Administrative Professionals Week continues to divide — and in some cases disappoint — florists. The weeklong holiday, observed this year from April 22 to April 28, was once a robust floral-giving event (and known as Professional Secretaries Week), but the name change in 2000, shifting workplace cultures and cultural norms have eroded sales: This year only about a quarter of retailers responding to the Society of American Florists’ Spring Holiday Survey reported an increase in APW sales.
“[APW is] really becoming a nothing holiday,” wrote one florist in Massachusetts. “The employees want a bonus day off or a cash bonus [and] many employers are getting restaurant gift cards.
A florist in Minnesota agreed. “It’s becoming tricky for bosses because they aren’t sure anymore who fits the title and who will be offended,” she explained. “I see this holiday sun-seting in the near future.”
According to the SAF survey, 39 percent of respondents said APW sales decreased. About 31 percent said they remained the same. (A small percentage of respondents weren’t sure of their returns.) Roughly 35 percent of respondents said the number of APW transactions decreased this year.
About 62 percent of total respondents said their level of APW promotions was about equal to efforts in 2017. Sixteen percent did not promote the holiday.
Some respondents maintain that, with some time and energy, APW still has potential.
“We created three designs specifically for APW at a lower price point and put them on our website,” wrote one florist in Arizona. “We showcased them on Facebook and Instagram and had a great response. We had two companies order over 10 of two of the designs for their teams. While the price point was under $25, we found that really worked for companies in our area.”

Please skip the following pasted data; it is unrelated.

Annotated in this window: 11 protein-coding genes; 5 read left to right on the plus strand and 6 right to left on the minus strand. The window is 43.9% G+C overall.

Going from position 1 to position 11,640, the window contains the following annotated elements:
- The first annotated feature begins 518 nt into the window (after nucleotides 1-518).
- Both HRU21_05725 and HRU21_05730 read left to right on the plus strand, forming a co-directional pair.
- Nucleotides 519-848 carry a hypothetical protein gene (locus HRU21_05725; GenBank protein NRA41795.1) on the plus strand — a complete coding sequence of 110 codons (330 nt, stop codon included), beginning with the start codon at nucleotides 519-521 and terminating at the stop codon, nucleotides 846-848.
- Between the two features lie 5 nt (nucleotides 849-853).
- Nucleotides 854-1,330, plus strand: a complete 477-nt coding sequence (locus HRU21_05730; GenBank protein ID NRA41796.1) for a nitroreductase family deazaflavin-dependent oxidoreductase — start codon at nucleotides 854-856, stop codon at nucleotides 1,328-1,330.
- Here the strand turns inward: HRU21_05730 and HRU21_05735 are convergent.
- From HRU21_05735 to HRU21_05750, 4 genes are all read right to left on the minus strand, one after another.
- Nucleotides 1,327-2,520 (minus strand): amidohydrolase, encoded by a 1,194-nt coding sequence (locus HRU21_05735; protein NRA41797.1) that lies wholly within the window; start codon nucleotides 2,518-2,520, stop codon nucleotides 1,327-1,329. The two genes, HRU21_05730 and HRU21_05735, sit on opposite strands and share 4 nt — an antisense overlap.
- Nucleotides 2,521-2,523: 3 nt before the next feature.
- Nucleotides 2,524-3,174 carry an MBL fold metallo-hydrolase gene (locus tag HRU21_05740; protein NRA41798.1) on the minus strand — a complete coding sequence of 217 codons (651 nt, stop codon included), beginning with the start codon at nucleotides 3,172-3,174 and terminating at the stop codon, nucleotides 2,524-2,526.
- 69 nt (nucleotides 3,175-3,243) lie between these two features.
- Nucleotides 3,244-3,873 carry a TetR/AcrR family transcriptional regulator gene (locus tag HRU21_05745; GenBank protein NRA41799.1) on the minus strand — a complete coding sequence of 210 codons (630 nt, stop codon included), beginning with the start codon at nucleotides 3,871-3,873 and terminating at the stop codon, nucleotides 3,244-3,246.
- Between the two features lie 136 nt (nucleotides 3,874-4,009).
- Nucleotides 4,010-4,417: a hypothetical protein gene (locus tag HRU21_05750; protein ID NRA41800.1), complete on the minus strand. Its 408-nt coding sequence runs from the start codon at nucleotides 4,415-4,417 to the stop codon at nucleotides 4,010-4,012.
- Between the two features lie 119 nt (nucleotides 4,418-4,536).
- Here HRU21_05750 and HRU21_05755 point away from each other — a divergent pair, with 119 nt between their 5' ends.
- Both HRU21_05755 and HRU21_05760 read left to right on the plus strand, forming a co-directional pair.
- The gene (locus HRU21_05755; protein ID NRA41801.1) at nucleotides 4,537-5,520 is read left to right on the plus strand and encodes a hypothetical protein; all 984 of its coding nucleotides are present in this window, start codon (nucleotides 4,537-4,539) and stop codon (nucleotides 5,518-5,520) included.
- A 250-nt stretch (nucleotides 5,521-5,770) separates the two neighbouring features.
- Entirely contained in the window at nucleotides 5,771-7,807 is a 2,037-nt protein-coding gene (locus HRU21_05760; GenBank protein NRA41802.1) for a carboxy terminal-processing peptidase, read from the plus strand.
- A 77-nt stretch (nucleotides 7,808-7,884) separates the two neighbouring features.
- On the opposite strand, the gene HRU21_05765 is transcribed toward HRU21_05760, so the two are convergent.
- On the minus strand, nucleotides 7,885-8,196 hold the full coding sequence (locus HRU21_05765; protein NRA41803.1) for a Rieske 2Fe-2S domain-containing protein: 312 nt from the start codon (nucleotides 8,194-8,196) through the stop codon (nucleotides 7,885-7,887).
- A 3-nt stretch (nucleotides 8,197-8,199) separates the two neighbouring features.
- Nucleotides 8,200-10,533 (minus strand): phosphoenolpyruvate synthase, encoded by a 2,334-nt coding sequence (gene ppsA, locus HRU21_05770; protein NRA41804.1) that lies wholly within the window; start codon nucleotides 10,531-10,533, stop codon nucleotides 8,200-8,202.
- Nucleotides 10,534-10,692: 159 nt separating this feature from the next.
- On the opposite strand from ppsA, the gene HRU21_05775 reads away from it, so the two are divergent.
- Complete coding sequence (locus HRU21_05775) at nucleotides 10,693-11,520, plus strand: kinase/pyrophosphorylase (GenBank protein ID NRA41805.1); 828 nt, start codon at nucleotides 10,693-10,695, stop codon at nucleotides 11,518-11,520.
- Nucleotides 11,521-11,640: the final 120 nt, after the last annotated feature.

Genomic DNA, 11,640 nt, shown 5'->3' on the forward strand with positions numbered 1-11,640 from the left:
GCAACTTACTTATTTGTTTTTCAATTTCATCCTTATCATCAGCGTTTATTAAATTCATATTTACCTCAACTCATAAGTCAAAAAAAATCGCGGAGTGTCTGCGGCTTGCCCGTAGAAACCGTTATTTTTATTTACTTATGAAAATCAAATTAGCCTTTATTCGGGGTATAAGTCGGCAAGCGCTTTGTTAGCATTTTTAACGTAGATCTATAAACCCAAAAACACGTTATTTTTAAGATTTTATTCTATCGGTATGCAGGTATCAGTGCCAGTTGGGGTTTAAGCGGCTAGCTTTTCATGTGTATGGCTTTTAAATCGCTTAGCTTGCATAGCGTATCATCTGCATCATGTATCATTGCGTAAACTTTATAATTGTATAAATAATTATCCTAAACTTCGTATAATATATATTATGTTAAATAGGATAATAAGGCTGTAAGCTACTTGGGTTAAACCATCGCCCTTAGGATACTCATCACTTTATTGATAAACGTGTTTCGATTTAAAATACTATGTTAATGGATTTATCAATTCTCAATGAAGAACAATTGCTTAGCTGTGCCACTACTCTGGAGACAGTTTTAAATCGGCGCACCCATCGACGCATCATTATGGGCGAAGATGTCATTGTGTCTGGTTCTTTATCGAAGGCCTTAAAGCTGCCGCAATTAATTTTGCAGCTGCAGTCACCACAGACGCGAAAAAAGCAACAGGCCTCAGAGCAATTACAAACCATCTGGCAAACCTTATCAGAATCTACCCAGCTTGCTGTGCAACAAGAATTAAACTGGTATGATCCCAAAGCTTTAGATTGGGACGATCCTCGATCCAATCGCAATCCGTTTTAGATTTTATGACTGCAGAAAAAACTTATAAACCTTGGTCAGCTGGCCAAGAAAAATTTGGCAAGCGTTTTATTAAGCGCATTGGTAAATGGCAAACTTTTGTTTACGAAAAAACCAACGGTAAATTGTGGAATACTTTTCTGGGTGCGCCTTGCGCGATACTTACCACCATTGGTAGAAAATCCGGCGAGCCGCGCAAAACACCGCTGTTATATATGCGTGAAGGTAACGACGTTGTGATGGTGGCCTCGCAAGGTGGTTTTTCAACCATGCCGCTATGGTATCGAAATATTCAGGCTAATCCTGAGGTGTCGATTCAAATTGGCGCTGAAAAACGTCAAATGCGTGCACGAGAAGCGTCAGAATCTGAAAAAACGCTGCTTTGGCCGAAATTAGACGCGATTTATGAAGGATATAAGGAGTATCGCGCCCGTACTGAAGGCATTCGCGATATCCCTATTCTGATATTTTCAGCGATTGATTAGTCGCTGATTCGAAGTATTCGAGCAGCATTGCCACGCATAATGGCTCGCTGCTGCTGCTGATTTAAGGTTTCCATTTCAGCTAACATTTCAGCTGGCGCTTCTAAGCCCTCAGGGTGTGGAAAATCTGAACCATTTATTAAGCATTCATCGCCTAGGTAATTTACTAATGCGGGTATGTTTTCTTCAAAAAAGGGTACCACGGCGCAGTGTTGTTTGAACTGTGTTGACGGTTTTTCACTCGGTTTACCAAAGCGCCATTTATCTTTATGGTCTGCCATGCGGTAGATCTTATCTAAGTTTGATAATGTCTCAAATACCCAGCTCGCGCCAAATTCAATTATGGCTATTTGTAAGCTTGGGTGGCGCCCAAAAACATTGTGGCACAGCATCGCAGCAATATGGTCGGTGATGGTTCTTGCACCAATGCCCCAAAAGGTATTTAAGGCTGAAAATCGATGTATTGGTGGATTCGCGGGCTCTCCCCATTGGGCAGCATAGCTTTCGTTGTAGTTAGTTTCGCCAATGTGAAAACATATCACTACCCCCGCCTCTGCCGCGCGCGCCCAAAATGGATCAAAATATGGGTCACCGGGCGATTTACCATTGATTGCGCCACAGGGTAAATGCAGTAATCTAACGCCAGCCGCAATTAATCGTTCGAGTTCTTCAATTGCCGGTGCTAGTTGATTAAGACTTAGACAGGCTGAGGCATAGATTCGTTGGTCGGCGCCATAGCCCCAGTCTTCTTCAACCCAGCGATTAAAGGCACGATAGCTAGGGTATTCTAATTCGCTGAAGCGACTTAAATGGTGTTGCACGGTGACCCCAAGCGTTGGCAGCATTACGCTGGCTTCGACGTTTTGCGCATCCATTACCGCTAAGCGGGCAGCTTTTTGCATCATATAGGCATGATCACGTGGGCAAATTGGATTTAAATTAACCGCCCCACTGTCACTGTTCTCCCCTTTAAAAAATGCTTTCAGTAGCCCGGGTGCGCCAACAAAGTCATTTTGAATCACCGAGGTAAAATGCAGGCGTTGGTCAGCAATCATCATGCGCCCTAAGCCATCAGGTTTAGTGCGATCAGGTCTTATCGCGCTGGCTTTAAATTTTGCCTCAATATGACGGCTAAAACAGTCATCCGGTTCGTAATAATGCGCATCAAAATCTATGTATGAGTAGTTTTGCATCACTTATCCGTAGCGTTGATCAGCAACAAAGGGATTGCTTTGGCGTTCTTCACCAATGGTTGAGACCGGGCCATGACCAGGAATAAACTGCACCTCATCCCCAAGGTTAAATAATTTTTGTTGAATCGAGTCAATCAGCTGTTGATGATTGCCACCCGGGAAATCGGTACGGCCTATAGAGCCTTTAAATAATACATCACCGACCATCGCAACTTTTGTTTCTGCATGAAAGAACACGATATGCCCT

Generating sales requires a lot of proactive planning, added another florist in Connecticut. “You really have to work to get more sales for this occasion,” he said. “With less assistants and more automation, the number of potential recipients has gone down. I think getting an early message to an office manager is a great way to get some of those sales before they go to food delivery. Think out of the box and not just about business marketing. Try some schools and municipalities and doctor’s offices. Get the message and offers out two weeks before the day. Also, market to the repeat senders.”
Other highlights from the survey:
- Among those who saw an increase, most (47 percent) said the gains were modest, between 1 and 5 percent; 27 percent saw increases of 6 to 10 percent. Top factors according to those who saw an increase included regional economy (27 percent); increased shop advertising and promotion (18 percent); and higher price points (10 percent).
- Among florists who saw a decrease, 29 percent said the drop-off was between 6 and 10 percent. About 21 percent said the decrease was of 21 percent or more. Top factors among florists who saw decreased sales included competition from other gifts/non-floral vendors (18 percent); the regional economy (13 percent) and competition from mass marketers and supermarkets (12 percent).
- The average purchase amount for APW transactions was $47. Cut flowers represented on average 75 percent of respondents’ APW sales.
Did you miss our Mother’s Day coverage? Check out additional insight from SAF’s Spring Holiday Survey.